* Brent rises, blows spread out to $11
* Heating fuel rises more than 2 percent
* U.S. equities market down 1 percent, weighs on oil
* Expectations of more U.S. Fed tapering hit oil (Updates settlement prices, adds analyst quotes)
By Elizabeth Dilts
NEW YORK, Jan 24 (Reuters) - U.S. crude settled lower on Friday on reports of a slowing economy in China and a downward slide in U.S. equities, while Brent saw slight gains on spread trading.
China’s economic growth is expected to slow gradually over the next two years as the government forges ahead with structural reforms and seeks to curb elevated debt levels, a Reuters poll showed.
China’s economic woes and political problems in Turkey, Argentina and Ukraine drove U.S. stock markets down, with the S&P 500 on track to post its worst drop in more over two months.
Also weighing on oil prices were expectations that the U.S. Federal Reserve will further trim its market-friendly stimulus measures when it concludes a two-day meeting on Wednesday.
Oil products rose sharply on bitter cold in the United States that sapped stockpiles of crude and distillates there and drew heating oil imports from Europe, Russia and Asia.
“The over-arching issue is the emerging market turmoil,” said Bill O‘Grady, executive vice president and chief market strategist for Confluence Investment Management in St. Louis, Missouri. “Contagion is a pretty significant risk.”
Brent crude rebounded from a drop of more than $1.20 to settle 30 cents higher at $107.88,its biggest weekly gain since Dec. 20.
WTI gave back some of its gains from Thursday to settle down 68 cents at $96.64. It settled 59 cents higher on Thursday.
Brent’s premium to U.S. oil narrowed to its tightest in more than two months early in the session, but eased back out by 76 cents to settle at $11.24 on spread trading.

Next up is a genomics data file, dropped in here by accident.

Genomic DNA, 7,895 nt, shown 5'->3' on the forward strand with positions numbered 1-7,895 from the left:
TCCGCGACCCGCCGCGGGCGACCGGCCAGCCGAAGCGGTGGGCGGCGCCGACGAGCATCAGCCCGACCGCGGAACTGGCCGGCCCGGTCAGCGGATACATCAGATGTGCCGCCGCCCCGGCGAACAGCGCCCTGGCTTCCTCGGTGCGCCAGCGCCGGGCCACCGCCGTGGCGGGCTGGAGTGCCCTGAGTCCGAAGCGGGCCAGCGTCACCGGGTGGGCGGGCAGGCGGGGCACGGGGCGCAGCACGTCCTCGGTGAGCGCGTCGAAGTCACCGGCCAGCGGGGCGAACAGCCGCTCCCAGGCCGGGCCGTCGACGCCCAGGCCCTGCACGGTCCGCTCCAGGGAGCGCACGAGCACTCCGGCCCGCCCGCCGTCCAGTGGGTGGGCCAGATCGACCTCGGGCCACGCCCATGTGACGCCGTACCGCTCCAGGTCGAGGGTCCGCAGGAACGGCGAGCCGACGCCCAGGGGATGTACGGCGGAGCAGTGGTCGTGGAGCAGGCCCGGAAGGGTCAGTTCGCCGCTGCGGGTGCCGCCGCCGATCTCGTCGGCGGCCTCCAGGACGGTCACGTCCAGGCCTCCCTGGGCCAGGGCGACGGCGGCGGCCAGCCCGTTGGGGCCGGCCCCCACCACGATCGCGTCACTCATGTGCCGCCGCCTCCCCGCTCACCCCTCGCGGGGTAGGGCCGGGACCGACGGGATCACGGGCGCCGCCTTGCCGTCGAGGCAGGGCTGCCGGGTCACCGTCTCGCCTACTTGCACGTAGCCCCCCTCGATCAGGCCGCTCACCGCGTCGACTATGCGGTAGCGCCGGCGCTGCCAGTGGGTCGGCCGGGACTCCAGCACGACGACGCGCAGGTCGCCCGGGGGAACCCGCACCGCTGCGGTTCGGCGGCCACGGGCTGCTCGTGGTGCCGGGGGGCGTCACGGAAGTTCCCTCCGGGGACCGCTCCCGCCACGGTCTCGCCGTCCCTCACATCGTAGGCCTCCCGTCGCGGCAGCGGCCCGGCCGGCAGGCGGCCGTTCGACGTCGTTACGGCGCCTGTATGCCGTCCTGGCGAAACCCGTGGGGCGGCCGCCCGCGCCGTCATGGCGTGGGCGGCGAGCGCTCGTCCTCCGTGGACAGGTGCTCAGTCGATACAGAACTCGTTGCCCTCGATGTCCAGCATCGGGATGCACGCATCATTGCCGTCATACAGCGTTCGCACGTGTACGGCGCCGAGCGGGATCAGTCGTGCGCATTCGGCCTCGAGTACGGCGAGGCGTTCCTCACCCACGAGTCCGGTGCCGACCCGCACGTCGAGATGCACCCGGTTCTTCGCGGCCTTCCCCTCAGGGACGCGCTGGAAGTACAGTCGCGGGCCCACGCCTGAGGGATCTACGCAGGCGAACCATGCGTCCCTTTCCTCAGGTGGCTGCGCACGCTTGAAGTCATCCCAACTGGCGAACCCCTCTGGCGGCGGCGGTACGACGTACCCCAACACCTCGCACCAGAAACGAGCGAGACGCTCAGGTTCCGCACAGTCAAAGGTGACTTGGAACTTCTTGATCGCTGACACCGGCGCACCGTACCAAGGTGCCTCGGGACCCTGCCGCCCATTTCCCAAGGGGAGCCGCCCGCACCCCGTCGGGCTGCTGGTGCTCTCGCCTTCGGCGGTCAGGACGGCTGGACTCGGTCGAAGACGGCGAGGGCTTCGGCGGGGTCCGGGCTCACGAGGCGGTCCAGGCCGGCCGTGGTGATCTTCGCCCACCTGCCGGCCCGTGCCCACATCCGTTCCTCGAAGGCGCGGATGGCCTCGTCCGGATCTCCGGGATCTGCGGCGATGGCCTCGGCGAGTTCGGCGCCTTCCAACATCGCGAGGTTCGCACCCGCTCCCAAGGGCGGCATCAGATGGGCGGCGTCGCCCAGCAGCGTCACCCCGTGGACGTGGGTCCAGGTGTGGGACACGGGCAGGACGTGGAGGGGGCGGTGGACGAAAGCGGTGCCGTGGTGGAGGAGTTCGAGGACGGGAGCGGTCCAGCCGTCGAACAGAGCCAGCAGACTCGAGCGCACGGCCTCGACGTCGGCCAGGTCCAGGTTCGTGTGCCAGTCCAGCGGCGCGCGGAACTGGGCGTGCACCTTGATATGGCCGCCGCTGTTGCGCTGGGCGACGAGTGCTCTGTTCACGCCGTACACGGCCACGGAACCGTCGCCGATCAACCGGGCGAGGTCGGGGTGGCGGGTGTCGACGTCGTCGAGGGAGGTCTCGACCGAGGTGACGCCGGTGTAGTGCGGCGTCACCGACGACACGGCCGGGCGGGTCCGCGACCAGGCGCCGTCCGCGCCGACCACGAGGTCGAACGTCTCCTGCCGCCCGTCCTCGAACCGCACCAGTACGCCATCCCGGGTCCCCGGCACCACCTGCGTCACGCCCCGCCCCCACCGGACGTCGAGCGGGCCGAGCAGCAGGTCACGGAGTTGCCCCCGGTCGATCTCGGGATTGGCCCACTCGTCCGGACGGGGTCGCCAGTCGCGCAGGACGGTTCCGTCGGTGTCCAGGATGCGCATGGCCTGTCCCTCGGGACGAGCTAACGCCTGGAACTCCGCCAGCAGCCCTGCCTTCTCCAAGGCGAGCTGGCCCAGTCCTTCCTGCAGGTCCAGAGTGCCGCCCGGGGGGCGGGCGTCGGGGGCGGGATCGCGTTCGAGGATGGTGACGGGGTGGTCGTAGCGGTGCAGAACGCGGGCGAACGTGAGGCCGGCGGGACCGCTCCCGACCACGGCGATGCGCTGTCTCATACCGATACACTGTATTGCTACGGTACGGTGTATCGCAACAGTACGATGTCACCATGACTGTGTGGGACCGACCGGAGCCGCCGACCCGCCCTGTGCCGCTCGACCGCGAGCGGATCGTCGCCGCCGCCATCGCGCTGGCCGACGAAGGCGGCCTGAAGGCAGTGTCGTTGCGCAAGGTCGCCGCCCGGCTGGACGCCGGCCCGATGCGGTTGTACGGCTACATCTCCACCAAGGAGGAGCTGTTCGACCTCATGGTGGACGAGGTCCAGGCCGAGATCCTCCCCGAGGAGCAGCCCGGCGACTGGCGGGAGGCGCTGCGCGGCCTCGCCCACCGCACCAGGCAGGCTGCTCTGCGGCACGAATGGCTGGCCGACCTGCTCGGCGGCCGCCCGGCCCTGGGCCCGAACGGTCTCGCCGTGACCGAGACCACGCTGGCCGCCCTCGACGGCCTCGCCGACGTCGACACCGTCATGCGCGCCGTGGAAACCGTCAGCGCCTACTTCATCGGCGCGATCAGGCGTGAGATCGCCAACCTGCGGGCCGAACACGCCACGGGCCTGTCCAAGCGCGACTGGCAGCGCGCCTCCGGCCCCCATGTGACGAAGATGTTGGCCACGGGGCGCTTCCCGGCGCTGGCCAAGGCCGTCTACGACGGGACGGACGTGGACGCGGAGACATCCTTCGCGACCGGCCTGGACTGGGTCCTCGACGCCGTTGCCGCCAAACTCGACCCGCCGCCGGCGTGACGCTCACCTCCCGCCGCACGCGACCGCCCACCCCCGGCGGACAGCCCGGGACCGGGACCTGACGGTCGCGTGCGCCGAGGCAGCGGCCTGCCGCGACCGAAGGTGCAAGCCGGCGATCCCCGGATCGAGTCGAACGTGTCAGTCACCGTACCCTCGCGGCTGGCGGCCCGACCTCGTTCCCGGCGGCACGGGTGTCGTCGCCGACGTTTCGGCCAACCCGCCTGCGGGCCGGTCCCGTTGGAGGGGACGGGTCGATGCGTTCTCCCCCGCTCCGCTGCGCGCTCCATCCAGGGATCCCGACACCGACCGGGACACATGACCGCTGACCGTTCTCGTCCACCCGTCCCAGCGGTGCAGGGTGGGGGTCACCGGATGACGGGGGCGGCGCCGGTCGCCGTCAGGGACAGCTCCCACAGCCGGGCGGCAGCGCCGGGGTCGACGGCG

“The tightening of the spread is going to get sold again,” said Paul Smith, chief risk officer at Mobius Risk Group in Houston. “The market will start risk-adjusting the spread because we’ll get a bunch of supplies on the market as we head into the refinery maintenance season.”
Ultra Low Sulfur Diesel rose for the eighth day to reach its highest settlement price this year, up 6.09 cents to end the day at $3.1374. Analysts attribute the spike to sustained cold weather.
“The northern hemisphere weather is supportive of crude and products,” said O‘Grady.
Data from Thursday that showed China’s factory sector shrank in January for the first time in six months continued to weigh on oil prices, suggesting a weak start for the economy in 2014.
With many market participants expecting the Fed to shave its stimulus by another $10 billion a month next week, investors will look to less risky assets such as U.S. bonds, expecting interest rates will begin to rise.
In a bearish move for oil markets, it appears Iran may be coming closer to exporting more oil. President Hassan Rouhani promised energy executives Thursday at the World Economic Forum in Davos that the nation would develop an attractive investment model for oil contracts by September as part of a drive to lure back Western business.
But a monthly report from industry group American Petroleum Institute showed a rise in U.S. demand for petroleum products, reflecting a continued improvement in domestic manufacturing and the broader economy.
Demand in December rose 5.8 percent year-on-year to 19.2 million barrels per day, the API said. (Additional reporting by Lin Noueihed in London and Manash Goswami in Singapore; Editing by Lisa Von Ahn, Bernadette Baum and Andrew Hay)